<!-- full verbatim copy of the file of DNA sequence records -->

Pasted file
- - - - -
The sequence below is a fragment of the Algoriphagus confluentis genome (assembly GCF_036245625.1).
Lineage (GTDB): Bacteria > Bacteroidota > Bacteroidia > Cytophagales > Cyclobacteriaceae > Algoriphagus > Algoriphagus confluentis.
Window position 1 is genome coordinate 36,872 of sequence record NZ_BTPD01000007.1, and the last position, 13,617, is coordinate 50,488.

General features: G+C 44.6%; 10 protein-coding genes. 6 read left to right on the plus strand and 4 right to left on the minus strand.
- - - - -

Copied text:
The sequence below is a fragment of the Algoriphagus confluentis genome (assembly GCF_036245625.1).
Lineage (GTDB): Bacteria > Bacteroidota > Bacteroidia > Cytophagales > Cyclobacteriaceae > Algoriphagus > Algoriphagus confluentis.
Window position 1 is genome coordinate 36,872 of sequence record NZ_BTPD01000007.1, and the last position, 13,617, is coordinate 50,488.

General features: G+C 44.6%; 10 protein-coding genes. 6 read left to right on the plus strand and 4 right to left on the minus strand.